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Monday, 24 September, 2001, 18:45 GMT 19:45 UK
Argentina Jewish bomb trial starts
The aftermath of the bomb attack on a Jewish centre in Buenos Aires
The 1994 bomb attacked shocked Argentina
The trial has begun of 20 people accused of involvement in a car bomb attack on a Jewish centre in Buenos Aires in 1994, which killed 86 people and injured 300.

Two hundred police surrounded the specially fortified courthouse, amid tension in the capital fuelled by the strikes on America.

A BBC correspondent says the US terror incidents remind Argentines of the horror of their own worst ever terrorist attack.

Grieving relatives of the victims of the September 11 attacks on the US
America's recent tragedy awakens painful memories in Argentina
Those on trial are not charged with carrying out the attack - Argentina, Israel and the United States have laid the blame on Middle Eastern guerrillas backed by Iran.

But Argentine prosecutors say five of those now going on trial, including four former police officers, provided the attackers with the stolen vehicle used in the bombing.

The defendants say they are not guilty, while Iran has rejected claims that it was in any way involved in the attack.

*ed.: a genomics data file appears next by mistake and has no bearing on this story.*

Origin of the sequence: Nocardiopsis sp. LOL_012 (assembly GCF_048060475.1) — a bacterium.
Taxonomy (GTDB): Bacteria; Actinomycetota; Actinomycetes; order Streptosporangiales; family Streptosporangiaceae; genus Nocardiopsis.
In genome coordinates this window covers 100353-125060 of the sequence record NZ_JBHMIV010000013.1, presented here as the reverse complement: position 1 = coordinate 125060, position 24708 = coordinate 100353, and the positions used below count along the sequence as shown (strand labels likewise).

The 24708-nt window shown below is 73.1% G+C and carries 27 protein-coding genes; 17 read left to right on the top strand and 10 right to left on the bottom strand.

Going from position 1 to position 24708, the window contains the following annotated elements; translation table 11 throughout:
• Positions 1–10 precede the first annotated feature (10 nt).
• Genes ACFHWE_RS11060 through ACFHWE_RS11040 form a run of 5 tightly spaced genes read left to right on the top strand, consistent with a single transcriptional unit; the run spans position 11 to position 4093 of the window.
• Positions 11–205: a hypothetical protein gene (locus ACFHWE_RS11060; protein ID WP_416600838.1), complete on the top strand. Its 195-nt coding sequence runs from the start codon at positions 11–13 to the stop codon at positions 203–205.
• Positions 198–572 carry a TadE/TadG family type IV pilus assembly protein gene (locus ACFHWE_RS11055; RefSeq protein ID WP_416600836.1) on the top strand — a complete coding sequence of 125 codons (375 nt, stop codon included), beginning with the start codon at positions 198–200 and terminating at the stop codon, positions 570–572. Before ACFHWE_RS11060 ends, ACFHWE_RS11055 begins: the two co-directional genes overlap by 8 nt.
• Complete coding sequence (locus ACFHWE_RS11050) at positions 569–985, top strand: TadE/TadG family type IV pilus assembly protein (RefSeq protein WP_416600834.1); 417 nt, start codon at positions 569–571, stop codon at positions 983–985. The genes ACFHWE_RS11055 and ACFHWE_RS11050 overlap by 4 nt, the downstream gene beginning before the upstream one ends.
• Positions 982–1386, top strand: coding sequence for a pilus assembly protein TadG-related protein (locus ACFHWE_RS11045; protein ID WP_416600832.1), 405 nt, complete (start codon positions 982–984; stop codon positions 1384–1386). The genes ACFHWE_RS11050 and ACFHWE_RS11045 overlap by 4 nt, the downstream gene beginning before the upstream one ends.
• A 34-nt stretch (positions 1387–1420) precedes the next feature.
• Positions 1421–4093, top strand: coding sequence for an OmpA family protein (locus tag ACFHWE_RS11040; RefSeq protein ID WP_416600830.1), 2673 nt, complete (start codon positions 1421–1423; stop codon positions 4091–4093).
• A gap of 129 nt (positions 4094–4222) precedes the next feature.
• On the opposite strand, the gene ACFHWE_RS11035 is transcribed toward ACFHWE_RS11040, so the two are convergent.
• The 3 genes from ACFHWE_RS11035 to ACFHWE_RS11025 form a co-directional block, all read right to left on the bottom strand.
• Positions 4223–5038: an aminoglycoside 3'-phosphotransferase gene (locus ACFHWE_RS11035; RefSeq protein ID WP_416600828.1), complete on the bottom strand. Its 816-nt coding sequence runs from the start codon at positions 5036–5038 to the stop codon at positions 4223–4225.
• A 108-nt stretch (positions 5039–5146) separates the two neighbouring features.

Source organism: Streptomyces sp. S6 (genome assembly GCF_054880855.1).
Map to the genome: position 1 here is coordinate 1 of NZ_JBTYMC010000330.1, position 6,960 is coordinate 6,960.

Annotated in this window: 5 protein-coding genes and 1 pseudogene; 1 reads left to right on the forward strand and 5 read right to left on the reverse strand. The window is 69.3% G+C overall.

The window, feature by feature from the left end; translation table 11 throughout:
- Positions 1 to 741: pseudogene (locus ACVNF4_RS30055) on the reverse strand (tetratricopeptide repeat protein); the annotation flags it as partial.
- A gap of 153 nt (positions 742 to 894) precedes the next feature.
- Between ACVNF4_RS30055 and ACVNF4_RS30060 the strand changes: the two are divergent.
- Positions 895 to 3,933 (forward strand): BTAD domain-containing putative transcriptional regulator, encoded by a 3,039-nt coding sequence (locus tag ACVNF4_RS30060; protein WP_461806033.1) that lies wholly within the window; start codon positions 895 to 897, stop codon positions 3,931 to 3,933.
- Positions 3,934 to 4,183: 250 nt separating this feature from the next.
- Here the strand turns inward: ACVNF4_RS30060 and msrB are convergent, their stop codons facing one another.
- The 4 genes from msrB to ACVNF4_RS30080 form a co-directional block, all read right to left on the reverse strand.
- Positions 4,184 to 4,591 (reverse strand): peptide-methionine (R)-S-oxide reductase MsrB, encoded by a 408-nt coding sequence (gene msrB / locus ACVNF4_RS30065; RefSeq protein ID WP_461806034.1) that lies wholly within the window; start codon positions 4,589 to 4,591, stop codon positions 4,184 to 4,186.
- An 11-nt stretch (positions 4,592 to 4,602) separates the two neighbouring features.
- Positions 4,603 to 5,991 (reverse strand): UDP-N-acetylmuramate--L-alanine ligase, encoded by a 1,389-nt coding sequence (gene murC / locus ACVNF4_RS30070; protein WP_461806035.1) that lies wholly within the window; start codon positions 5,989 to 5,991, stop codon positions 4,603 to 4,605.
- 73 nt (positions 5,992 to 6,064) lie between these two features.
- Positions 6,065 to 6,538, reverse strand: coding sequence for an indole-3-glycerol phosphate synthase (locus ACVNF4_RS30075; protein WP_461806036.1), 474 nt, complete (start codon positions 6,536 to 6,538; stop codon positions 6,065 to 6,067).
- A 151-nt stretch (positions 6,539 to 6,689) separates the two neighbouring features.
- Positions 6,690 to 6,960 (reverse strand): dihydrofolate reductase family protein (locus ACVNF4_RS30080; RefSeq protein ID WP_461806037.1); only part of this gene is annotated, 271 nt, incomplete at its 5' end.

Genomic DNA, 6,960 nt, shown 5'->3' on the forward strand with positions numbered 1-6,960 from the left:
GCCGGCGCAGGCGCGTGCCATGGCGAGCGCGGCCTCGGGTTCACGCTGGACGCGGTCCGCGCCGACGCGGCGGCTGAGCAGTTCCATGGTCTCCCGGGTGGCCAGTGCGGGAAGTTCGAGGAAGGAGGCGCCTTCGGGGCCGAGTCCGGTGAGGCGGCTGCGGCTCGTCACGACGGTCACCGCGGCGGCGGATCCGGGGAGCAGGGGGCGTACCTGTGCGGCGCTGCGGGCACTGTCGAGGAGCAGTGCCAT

Cross-border probe

Lawyers on the case say that it could shed light on the little-known world of Islamic militants currently being investigated following the recent attacks in America.

The authorities have not said if their investigation is close to finding those who actually carried out the attack, but have acknowledged the investigation extends beyond Argentina's borders.

For at least six months more than 1,200 witnesses will give evidence before a panel of three judges in a specially fortified court.

Standing trial are 15 former Argentine police officers and five civilians allegedly involved in a stolen car ring.

The most serious charges are against five people who are accused of knowingly providing a van to the attackers, who then packed it with explosives before driving it into the community centre.

The blast completely destroyed the seven-story building of the Argentine Israeli Mutual Aid Association.

Families' anger

If found guilty of supplying the vehicle the four former Argentine police officers and a car salesman face life in prison.

The BBC's correspondent in Buenos Aires, Lourdes Heredia, says that for the victims' families this trial is only part of the investigation and they feel there are still too many unanswered questions.

She says Jewish leaders in Argentina also claimed a lack of political will has stopped attempts to find those responsible behind the bombing.

Argentina's 300,000-strong Jewish community is the biggest in Latin America and the seventh largest in the world.

See also:

23 Dec 00 | Americas
Argentina bombing suspect extradited
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